Hyperthyroidism (cont.)

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Thyroid hormone regulation--the chain of command

The thyroid itself is regulated by another gland located in the brain, called the pituitary. In turn, the pituitary is regulated in part by thyroid hormone that is circulating in the blood (a "feedback" effect of thyroid hormone on the pituitary gland) and in part by another gland called the hypothalamus, also a part of the brain.

The hypothalamus releases a hormone called thyrotropin releasing hormone (TRH), which sends a signal to the pituitary to release thyroid stimulating hormone (TSH). In turn, TSH sends a signal to the thyroid to release thyroid hormones. If overactivity of any of these three glands occurs, an excessive amount of thyroid hormones can be produced, thereby resulting in hyperthyroidism.

Hypothalamus - TRH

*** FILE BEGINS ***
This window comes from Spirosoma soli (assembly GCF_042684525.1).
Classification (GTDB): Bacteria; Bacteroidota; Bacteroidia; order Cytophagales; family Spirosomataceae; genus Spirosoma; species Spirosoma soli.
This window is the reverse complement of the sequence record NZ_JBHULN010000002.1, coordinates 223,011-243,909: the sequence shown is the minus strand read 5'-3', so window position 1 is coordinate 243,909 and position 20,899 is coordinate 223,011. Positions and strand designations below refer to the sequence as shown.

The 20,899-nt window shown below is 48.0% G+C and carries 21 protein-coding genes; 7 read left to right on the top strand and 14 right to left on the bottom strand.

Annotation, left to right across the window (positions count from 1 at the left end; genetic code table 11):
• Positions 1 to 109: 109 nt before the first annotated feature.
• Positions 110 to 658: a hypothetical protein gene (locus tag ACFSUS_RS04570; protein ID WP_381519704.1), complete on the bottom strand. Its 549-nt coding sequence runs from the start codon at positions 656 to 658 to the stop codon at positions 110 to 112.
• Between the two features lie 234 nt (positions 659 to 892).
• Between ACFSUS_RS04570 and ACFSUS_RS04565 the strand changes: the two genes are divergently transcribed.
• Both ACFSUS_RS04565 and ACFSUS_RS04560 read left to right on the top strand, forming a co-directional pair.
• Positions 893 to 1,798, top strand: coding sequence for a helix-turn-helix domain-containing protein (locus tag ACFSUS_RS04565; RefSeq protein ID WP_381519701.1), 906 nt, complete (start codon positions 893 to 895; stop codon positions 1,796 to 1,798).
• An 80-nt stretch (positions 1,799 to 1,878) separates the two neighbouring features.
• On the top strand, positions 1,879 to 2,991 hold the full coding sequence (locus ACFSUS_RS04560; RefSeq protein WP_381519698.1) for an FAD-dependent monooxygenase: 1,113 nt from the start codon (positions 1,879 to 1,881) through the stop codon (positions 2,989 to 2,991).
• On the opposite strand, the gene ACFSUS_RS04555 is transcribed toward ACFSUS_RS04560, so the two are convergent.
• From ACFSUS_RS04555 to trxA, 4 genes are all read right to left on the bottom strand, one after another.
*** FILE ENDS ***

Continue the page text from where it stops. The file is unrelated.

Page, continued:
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Pituitary- TSH
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Thyroid- T4 and T3


The rate of thyroid hormone production is controlled by the pituitary gland. If there is an insufficient amount of thyroid hormone circulating in the body to allow for normal functioning, the release of TSH is increased by the pituitary in an attempt to stimulate the thyroid to produce more thyroid hormone. In contrast, when there is an excessive amount of circulating thyroid hormone, the release of TSH is reduced as the pituitary attempts to decrease the production of thyroid hormone.

Illustration of the Pituitary Gland


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